Posted by Matt Jones
WEST LAFAYETTE, Ind. — Post-game press conferences are rarely interesting or entertaining fare. They usually involve an endless assortment of mind-numbing, monotonous questions spoken by a host of sportswriters desperately seeking fill-in-the-blank quotes to try and meet their impending deadlines without too much effort. Most questions begin with a “tell us a little about when...” intro that is assured to produce nothing of significance from the unfortunate individual assigned to respond and leaves everyone in the room dumber for having to endure its repetition.
But occasionally, regardless of how clueless a particular questioner may be, a moment of clarity can shine through one of these affairs. Such was the case after Purdue’s 86-76 win over Michigan State on Saturday, when Tom Izzo was asked whether the team’s seventh loss of the year signified a need to change his team’s goals for the season.
With obvious frustration, Izzo responded, “I am not changing my goals until I am done...don’t even ask me that question. I am going to try and win the Big Ten Championship until the last day.” Izzo then shook his head in disbelief and added, “changing my goals? No insult, but you have asked me that three weeks in a row. That is a dumb question.”
The message was delivered to a reporter who clearly had an angle he wanted to pursue (“Izzo’s National Championship ambitions now changed!”), but also could have just as easily been aimed at the critics who see Michigan State’s 12-7 record and speak of the Spartan team as a disappointment. Those critics deem Michigan State a disappointment , as it opened the season on the short list of potential national champions and has since fallen off the national radar due to a surprising number of losses.
But to Izzo, such critiques suggest a misunderstanding of his team and how he is developing them for March. When the season began, Izzo says he wrote down potential wins and losses for the year and only one early defeat he has taken, the loss to surprising Penn State, wasn’t one he then thought possible. The other six losses are all to teams currently ranked in the Top 25 and more of a product of the Michigan State philosophy, which suggests that taking your bumps in December leads to success in March.
That doesn’t mean that this Michigan State team hasn’t disappointed Izzo early this season. He surely assumed that while it was possible to lose to six ranked teams, at least a couple of those games would have ended up in the win column. But unfortunately, this group has had to improve a great deal from early in the year, something that has been a bit disappointing. “We are not a program that should be growing,” Izzo said, “but I hate to say that we are.”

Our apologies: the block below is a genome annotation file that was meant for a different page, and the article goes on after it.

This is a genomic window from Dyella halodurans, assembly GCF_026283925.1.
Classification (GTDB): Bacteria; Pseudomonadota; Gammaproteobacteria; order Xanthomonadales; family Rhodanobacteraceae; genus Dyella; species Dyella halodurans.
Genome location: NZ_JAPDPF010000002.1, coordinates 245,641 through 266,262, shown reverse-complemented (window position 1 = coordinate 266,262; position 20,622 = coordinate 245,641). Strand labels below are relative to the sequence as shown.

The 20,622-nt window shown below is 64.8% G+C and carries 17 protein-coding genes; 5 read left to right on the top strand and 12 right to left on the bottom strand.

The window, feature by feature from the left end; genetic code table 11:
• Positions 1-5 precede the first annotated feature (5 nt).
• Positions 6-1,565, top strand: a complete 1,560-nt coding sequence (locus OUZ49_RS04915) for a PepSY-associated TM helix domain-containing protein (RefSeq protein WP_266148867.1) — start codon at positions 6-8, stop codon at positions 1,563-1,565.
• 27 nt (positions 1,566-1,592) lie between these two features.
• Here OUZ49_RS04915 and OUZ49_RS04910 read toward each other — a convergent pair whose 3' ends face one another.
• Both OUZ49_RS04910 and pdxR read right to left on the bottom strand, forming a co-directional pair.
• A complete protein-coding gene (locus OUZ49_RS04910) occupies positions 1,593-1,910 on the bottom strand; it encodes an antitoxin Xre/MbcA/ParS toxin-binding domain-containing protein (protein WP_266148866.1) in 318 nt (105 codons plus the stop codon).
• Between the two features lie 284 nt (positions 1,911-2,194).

Izzo sees improvement and clearly believes that critics who have dismissed his group, or suggest that the goal of a Big Ten Championship is impossible, are missing the boat. He knows that there are more numbers in the loss column than he would like, but says he believes this is the most loaded Big Ten of his Michigan State tenure and that he assumes the Spartans will see benefit from their non-conference schedule in March. “If the NCAA does what it says it will, then our schedule should be rewarded and not used against us.”
Yet even if a reward is waiting come Selection Sunday, it remains to be seen whether this team can take advantage and make as stunning a run in the Tournament as last year’s group. The Spartans got hot at the right time last season, were fortunate when their bracket opened up after an early defeat by No. 1 seed Kansas and then won a thriller over a less tournament-tested Tennessee team to make the Final Four. Such good fortune two years in a row would be rare.
But for Tom Izzo, even though his team has progressed slower than he had hoped, the schedule ahead is still daunting and luck is unlikely to be as kind, it doesn’t change how he views March . “The tournament is a guard’s game and we have good guards,” Izzo said. “We aren’t yet good enough to win a game like this on another team’s court, but in March we will be better. Whether we will be good enough, I don’t know.”
After watching Purdue control Saturday’s game from start to finish, I can’t yet say Michigan State will be good enough to make a run in March either. I suspect that if history is a guide, one would err if he flippantly dismissed the Spartans chances in January. But I do know this. Tom Izzo’s goals for this team haven’t changed one iota since the season began. And as one reporter chasing a quote found out on Saturday night, he isn’t afraid to let you know that either.